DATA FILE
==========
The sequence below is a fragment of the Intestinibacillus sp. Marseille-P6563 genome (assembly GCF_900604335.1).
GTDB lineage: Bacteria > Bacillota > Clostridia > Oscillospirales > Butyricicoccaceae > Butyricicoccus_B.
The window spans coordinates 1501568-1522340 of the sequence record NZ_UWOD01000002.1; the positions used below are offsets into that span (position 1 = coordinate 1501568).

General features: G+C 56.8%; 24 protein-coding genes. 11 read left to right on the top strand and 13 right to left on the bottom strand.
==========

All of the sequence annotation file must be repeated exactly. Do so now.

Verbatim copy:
The sequence below is a fragment of the Intestinibacillus sp. Marseille-P6563 genome (assembly GCF_900604335.1).
GTDB lineage: Bacteria > Bacillota > Clostridia > Oscillospirales > Butyricicoccaceae > Butyricicoccus_B.
The window spans coordinates 1501568-1522340 of the sequence record NZ_UWOD01000002.1; the positions used below are offsets into that span (position 1 = coordinate 1501568).

General features: G+C 56.8%; 24 protein-coding genes. 11 read left to right on the top strand and 13 right to left on the bottom strand.